The reader follows the brothers from bar to bar as they desperately seek the intimacy of the blood bond of their brother, so much so the pressure of it bleeds out from an emotional need to a physical one. Sex with men becomes blurred with the search for the physically familiar, the consolation of the same. Every man and no man they meet have at first-glimpse the potential to meet that need, so their search, their “Investigation” seems endless in all its damaging futility.

“Faces look different close up, and the only way to get that close to a stranger is to kiss them or choke them.”

Throughout the tale the one brother Daniel is desperate for the sexual and physical connection of the other brother Jack. Gay love is entwined with incest in a tortured knot of need.  The twist comes in the final paragraph when Daniel encounters a random man who has all the features of their lost brother. Daniel says nothing. The reader is left knowing that finding what they both seek will lose what one brother wants most.

The theme of longing for something runs through the collection, with all the desperation and emptiness that accompanies it. It is a theme mastered and explored in all its forms, notably the search for love, for identity, for freedom and for home. Arguably, the worst longing perhaps is for that which is gone for good – the longing that accompanies grief.

The story ‘Feeding’, for example, is truly haunting in its vivid depiction of a mother’s loss of a baby. The parched earth of the garden the bereaved tries to nurture into life symbolises the hopelessness of bereavement. The emotional toll is embodied in the stark unravelling of the mother starving herself to death. When the relief of the rain comes it is too late.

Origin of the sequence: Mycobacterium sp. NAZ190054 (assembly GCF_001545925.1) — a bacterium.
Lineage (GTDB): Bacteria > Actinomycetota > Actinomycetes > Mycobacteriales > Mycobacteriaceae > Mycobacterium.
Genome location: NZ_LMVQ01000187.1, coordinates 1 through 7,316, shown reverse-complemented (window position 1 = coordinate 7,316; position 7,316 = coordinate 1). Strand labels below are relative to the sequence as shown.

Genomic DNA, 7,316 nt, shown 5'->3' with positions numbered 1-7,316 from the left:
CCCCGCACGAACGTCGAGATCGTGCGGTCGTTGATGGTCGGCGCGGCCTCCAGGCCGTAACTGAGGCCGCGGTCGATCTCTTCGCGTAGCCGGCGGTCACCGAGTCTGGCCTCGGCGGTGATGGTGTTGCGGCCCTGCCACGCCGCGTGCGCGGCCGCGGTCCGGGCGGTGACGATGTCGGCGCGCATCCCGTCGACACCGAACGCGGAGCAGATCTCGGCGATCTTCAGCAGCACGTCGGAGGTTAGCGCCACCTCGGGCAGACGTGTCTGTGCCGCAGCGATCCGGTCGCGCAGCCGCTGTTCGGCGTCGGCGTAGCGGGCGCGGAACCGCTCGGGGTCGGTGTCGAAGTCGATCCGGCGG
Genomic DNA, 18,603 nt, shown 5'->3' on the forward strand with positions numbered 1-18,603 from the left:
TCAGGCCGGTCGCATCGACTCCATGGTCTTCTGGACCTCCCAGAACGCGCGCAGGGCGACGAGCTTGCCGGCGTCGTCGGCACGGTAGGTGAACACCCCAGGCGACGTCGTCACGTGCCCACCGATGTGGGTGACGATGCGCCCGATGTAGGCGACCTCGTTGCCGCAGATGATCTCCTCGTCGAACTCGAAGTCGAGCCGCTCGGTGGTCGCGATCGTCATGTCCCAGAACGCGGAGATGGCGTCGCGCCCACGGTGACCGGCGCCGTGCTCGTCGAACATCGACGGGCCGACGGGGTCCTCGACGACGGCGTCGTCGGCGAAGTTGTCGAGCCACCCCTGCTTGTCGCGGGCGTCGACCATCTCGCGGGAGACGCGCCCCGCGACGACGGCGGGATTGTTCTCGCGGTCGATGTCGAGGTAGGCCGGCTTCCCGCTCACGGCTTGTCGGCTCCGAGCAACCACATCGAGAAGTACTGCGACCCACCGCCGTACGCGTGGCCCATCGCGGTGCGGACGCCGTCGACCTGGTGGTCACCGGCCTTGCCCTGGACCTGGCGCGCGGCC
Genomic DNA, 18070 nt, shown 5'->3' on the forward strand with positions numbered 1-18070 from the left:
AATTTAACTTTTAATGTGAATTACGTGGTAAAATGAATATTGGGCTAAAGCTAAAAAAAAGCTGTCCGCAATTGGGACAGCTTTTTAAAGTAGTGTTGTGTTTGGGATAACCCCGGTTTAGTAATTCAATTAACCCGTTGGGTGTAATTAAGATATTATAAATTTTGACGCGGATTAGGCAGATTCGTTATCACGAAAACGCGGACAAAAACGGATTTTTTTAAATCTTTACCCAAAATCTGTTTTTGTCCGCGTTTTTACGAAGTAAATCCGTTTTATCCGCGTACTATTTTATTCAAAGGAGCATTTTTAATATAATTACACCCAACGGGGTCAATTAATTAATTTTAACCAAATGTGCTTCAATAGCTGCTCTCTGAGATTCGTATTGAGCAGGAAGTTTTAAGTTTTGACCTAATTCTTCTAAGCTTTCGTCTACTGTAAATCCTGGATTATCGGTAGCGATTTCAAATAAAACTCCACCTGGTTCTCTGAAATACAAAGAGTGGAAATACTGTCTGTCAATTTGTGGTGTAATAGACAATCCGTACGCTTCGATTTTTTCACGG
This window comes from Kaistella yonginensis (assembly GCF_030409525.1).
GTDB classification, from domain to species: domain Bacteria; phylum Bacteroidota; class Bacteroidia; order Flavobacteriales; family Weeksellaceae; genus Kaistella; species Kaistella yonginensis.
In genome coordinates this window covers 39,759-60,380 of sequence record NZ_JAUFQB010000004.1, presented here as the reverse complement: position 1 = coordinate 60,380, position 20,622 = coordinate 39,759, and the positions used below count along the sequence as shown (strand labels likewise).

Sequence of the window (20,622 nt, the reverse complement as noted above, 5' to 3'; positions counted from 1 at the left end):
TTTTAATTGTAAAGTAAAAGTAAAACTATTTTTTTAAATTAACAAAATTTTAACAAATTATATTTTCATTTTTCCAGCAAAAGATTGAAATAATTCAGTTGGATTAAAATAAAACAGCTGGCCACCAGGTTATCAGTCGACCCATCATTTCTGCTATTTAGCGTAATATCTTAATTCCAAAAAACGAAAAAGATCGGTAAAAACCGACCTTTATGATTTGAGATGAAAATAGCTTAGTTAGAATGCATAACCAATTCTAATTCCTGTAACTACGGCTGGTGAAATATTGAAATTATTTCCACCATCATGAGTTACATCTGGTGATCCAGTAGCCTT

“Shelley lies among the tomato plants…Her cheeks are concave, her collarbones so sharp they seem about to pierce her chest. Her belly is famine-swollen, tight and round in the cup of her hip bones. The rain falls into her eyes.”

Kirsty Logan is a writer’s writer. By that I mean she inspires a creative vision which is expansive and borderless. She reminds the writer that your work is only limited by the courage to write down the idea, the vision conjured in your head.

I am excited by the further work of hers I will read and excited by the prospect of the work she has inspired in me to write.

 


Kirsty Logan is a professional daydreamer. She is the author of two novels, The Gloaming and The Gracekeepers, and two story collections, A Portable Shelter and The Rental Heart & Other Fairytales. She lives in Glasgow with her wife and their rescue dog. She has tattooed toes. www.kirstylogan.com

 

 

 

 

© 2016 All rights reserved. No reproduction without written permission.

Review of Love’s Portrait by Omnivore Bibliosaur

“It’s a bit depressing how facts seem to hide more than they reveal.” – Molly Goode, museum curator Less than a year on the job, Molly finds herself tasked with at a make-or-break crossroads with Evelyn Fox, the frosty and exacting Director. In order to carry out the final bequest of their longtime benefactor, George […]

via Review: Love’s Portrait — Omnivore Bibliosaur

Breaking down fun by Anna Larner — Bold Strokes Books, UK

The theme for this year’s BSB book festival blog tour is ‘fun’, and what the word means to us. Well, to be frank, I always approach the word ‘fun’ with the appropriate amount of cynicism and measured caution that the word deserves. This is because how I interpret the word ‘fun’ entirely depends on the […]